What personification is in the poem?
What word indicates onomatopoeia ?
What distracts the boy?
What happens to the boy?
What do the others do?
What is the theme? fragility of life?
1 Answer | Add Yours
First, the title is derived from a speech given by Macbeth after he learns of Lady Macbeth's death. You may want to look that up for further information on Frost's poem. In this poem, the saw is personified: lines 7 and 8 read,
"And the saw snarled and rattled, snarled and rattled, As it ran light, or had to bear a load."
Later, it is also described as "leaping out of the boy's hands". Both of these are examples of personification, since a saw can't actually snarl, nor can it leap.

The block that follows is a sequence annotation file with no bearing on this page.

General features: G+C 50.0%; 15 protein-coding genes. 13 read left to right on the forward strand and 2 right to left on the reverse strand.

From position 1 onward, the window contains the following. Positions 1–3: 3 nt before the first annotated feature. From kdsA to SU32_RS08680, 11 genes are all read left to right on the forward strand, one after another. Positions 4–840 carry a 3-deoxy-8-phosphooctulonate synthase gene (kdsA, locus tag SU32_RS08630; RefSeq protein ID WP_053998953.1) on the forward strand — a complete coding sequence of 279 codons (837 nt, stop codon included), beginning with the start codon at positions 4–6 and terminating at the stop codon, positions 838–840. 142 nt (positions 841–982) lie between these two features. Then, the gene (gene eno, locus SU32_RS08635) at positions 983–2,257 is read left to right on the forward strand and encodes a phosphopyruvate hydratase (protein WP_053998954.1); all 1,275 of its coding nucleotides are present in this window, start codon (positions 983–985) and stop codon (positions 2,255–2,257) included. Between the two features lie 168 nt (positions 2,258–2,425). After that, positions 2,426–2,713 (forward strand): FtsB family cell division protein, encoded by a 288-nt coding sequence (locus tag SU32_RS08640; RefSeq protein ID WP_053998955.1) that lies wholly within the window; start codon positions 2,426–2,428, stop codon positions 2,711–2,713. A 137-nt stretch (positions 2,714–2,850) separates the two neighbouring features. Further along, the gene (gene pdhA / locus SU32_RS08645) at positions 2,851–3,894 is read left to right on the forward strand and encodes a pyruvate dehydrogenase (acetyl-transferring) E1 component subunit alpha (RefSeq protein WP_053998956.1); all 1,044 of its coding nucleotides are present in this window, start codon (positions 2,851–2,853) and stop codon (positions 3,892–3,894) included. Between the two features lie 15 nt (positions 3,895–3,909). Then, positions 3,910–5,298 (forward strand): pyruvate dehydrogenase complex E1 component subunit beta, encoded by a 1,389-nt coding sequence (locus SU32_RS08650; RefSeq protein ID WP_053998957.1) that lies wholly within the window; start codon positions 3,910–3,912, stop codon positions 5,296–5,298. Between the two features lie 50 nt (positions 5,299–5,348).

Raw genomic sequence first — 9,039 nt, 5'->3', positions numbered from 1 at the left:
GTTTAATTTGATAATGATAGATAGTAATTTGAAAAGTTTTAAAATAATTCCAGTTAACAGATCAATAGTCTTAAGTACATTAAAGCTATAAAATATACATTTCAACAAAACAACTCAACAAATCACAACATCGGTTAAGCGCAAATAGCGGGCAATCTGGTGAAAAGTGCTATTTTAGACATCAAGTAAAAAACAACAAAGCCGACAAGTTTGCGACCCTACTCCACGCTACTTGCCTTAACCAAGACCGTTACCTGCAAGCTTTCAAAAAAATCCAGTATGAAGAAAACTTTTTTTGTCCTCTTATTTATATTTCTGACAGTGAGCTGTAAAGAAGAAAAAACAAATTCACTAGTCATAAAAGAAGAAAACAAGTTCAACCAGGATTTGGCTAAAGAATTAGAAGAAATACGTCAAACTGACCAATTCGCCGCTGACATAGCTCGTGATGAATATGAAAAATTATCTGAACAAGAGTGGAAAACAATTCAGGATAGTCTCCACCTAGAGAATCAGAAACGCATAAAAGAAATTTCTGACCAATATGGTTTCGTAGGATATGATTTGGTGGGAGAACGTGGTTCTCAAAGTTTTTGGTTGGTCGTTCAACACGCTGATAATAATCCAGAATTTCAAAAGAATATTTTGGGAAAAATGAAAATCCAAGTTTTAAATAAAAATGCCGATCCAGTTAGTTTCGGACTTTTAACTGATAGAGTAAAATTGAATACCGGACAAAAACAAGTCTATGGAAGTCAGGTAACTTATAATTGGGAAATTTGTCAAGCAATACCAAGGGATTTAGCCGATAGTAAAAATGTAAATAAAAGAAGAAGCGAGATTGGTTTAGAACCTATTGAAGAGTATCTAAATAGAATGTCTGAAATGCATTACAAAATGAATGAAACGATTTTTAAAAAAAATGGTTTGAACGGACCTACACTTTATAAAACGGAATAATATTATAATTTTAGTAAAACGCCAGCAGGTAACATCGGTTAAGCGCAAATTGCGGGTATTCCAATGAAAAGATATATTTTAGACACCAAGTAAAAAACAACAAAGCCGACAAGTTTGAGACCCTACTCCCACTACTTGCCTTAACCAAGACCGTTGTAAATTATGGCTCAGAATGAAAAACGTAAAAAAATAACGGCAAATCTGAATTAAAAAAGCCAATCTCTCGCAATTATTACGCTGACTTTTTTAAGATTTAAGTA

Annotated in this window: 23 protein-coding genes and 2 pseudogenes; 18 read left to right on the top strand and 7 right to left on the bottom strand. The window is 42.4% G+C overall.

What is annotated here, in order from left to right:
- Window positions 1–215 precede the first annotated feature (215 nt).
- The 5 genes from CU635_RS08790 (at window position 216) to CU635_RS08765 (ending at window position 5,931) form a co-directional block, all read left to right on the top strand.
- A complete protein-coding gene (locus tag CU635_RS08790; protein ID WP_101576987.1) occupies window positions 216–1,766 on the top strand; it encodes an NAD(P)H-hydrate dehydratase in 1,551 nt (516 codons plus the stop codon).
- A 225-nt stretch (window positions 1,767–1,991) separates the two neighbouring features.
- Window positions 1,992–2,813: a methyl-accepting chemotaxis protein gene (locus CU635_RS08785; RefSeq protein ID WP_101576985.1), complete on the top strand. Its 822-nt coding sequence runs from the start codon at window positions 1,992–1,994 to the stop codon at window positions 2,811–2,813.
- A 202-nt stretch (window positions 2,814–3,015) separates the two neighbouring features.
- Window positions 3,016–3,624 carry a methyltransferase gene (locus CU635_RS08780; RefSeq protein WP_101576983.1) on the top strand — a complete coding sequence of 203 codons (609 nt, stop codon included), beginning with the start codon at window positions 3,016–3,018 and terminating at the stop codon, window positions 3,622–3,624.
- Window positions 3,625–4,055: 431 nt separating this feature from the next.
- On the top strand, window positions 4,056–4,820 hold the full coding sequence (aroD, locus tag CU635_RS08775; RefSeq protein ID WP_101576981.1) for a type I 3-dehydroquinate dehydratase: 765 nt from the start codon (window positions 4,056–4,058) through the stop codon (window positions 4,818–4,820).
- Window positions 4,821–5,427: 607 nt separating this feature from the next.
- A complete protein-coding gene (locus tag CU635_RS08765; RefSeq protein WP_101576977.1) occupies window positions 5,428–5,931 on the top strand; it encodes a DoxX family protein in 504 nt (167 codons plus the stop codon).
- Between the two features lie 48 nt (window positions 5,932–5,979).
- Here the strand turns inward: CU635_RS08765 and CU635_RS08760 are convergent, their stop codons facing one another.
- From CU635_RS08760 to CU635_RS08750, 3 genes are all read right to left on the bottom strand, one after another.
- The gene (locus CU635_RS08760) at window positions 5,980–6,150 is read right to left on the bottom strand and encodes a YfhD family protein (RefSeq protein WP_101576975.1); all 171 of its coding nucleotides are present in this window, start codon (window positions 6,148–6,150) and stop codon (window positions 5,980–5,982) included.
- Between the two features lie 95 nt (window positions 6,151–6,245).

The words indicating onomatopoeia also deal with the saw when it is described as snarling and rattling.
When the boy's sister tells the men that supper is ready, the boy is distracted, which is when the saw "leaps" up and cuts him. After the boy is cut, the doctor comes to completely remove his hand. The boy ends up dying. The others are said to have "turned to their affairs", which is a bit callous and harsh on their part. There is no mention of grief or mourning at the loss of the young boy. I think the theme could definitely be the fragility of life, but I think it could also be the harshness of it, as well.
We’ve answered 327,651 questions. We can answer yours, too.Ask a question